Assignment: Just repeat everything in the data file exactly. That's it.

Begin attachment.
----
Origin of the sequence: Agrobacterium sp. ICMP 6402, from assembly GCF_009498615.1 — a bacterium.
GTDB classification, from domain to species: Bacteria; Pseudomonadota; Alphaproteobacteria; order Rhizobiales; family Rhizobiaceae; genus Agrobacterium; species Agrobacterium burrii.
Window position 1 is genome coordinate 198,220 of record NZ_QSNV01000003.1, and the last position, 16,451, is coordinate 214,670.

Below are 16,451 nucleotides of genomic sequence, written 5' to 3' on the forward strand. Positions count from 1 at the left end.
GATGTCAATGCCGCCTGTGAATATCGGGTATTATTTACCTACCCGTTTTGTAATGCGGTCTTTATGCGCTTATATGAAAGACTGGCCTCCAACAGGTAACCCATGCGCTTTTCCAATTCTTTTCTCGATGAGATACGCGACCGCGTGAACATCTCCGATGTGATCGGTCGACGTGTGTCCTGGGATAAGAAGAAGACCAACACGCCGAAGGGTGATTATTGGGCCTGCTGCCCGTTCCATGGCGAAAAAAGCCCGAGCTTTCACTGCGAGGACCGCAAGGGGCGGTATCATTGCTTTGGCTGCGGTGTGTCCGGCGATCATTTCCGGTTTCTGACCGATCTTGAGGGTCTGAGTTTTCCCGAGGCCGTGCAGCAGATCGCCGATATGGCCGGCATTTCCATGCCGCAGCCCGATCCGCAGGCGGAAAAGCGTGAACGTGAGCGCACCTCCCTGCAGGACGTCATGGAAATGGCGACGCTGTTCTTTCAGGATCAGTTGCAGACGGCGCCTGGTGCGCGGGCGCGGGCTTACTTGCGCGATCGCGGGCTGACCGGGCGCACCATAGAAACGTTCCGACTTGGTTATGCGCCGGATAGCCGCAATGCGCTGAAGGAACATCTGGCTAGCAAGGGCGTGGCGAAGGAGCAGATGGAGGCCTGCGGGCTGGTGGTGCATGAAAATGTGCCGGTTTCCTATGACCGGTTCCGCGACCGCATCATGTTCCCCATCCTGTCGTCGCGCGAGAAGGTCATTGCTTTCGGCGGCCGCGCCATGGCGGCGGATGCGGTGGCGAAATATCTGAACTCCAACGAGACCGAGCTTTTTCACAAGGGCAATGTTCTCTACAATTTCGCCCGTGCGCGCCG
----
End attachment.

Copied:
Origin of the sequence: Agrobacterium sp. ICMP 6402, from assembly GCF_009498615.1 — a bacterium.
GTDB classification, from domain to species: Bacteria; Pseudomonadota; Alphaproteobacteria; order Rhizobiales; family Rhizobiaceae; genus Agrobacterium; species Agrobacterium burrii.
Window position 1 is genome coordinate 198,220 of record NZ_QSNV01000003.1, and the last position, 16,451, is coordinate 214,670.

Below are 16,451 nucleotides of genomic sequence, written 5' to 3' on the forward strand. Positions count from 1 at the left end.
GATGTCAATGCCGCCTGTGAATATCGGGTATTATTTACCTACCCGTTTTGTAATGCGGTCTTTATGCGCTTATATGAAAGACTGGCCTCCAACAGGTAACCCATGCGCTTTTCCAATTCTTTTCTCGATGAGATACGCGACCGCGTGAACATCTCCGATGTGATCGGTCGACGTGTGTCCTGGGATAAGAAGAAGACCAACACGCCGAAGGGTGATTATTGGGCCTGCTGCCCGTTCCATGGCGAAAAAAGCCCGAGCTTTCACTGCGAGGACCGCAAGGGGCGGTATCATTGCTTTGGCTGCGGTGTGTCCGGCGATCATTTCCGGTTTCTGACCGATCTTGAGGGTCTGAGTTTTCCCGAGGCCGTGCAGCAGATCGCCGATATGGCCGGCATTTCCATGCCGCAGCCCGATCCGCAGGCGGAAAAGCGTGAACGTGAGCGCACCTCCCTGCAGGACGTCATGGAAATGGCGACGCTGTTCTTTCAGGATCAGTTGCAGACGGCGCCTGGTGCGCGGGCGCGGGCTTACTTGCGCGATCGCGGGCTGACCGGGCGCACCATAGAAACGTTCCGACTTGGTTATGCGCCGGATAGCCGCAATGCGCTGAAGGAACATCTGGCTAGCAAGGGCGTGGCGAAGGAGCAGATGGAGGCCTGCGGGCTGGTGGTGCATGAAAATGTGCCGGTTTCCTATGACCGGTTCCGCGACCGCATCATGTTCCCCATCCTGTCGTCGCGCGAGAAGGTCATTGCTTTCGGCGGCCGCGCCATGGCGGCGGATGCGGTGGCGAAATATCTGAACTCCAACGAGACCGAGCTTTTTCACAAGGGCAATGTTCTCTACAATTTCGCCCGTGCGCGCCG